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What Cheer Garage

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1910. Conversion, 1990, Gordon Washburn. 156 Benefit St. (at South Court St.)

Adjacent to the Old State House is the reinforced concrete What Cheer Garage, now a studio building for RISD. It proclaimed the arrival of the automobile on College Hill and the need for garage space in a locale too close-packed with buildings to provide adequately for private parking. The reduction of the motif of the classical triumphal arch to a minimal functional statement recognizes the industrial origins of reinforced concrete technology while also according the garage a degree of “class” appropriate for the limousine set to whom it catered (much as Auguste Perret's famous reinforced concrete garages off the Champs-Elysées in Paris used the same formula to the same end at about the same time). The handsome proportions and blunt vigor of its elevations, resurfaced when adapted to studio use, have only been enhanced by the reinstallation of factory-style metal windows, happily with a deeper sash than was originally used, reversing an earlier renovation in which the window openings were insensitively infilled. (“What Cheer” is not the rueful response to a mechanic's bill, but was, according to tradition, the Narragansett Indians' greeting to Roger Williams on his landing at Providence [a contraction of “What cheer with you?,” the seventeenth-century equivalent of “How are you?”]. Many Rhode Island businesses perpetuate the historic greeting.)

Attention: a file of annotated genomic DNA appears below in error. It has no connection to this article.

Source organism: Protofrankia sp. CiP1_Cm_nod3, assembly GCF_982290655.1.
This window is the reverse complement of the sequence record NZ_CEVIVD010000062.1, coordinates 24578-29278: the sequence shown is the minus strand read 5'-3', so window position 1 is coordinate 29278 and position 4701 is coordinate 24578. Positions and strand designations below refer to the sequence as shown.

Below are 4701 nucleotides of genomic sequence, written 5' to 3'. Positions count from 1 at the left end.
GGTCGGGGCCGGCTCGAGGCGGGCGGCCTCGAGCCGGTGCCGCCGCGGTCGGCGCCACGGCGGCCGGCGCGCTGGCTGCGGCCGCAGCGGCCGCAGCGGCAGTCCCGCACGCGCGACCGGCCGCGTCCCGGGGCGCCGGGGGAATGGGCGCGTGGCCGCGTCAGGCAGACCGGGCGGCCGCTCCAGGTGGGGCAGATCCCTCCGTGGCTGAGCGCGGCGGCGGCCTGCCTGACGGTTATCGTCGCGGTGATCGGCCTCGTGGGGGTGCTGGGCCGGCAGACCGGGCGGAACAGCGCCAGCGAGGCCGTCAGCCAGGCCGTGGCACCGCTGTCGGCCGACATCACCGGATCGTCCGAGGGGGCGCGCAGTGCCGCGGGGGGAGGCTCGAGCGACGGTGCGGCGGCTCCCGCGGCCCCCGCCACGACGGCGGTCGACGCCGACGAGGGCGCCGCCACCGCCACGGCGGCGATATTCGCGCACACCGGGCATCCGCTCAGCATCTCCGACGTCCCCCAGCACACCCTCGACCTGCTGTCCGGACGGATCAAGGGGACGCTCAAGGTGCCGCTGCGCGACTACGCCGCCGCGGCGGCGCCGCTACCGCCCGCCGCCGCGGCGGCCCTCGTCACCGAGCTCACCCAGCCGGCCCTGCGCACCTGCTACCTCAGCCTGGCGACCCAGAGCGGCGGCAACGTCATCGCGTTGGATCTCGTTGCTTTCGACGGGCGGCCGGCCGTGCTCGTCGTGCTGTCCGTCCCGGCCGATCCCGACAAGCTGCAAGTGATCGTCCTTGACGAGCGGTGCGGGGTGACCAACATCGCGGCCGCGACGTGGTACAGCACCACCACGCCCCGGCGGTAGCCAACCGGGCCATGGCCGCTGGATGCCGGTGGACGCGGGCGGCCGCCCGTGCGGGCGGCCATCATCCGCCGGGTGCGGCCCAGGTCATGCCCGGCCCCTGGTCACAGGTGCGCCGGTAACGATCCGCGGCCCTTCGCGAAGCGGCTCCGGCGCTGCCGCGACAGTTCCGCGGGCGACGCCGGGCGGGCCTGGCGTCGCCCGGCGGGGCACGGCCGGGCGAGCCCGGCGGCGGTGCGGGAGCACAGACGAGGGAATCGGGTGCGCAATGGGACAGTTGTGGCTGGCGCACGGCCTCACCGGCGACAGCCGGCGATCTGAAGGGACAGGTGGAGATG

Writing Credits

Author: 
William H. Jordy et al.
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Citation

William H. Jordy et al., "What Cheer Garage", [Providence, Rhode Island], SAH Archipedia, eds. Gabrielle Esperdy and Karen Kingsley, Charlottesville: UVaP, 2012—, http://sah-archipedia.org/buildings/RI-01-PR78.

Print Source

Buildings of Rhode Island, William H. Jordy, with Ronald J. Onorato and William McKenzie Woodward. New York: Oxford University Press, 2004, 77-77.

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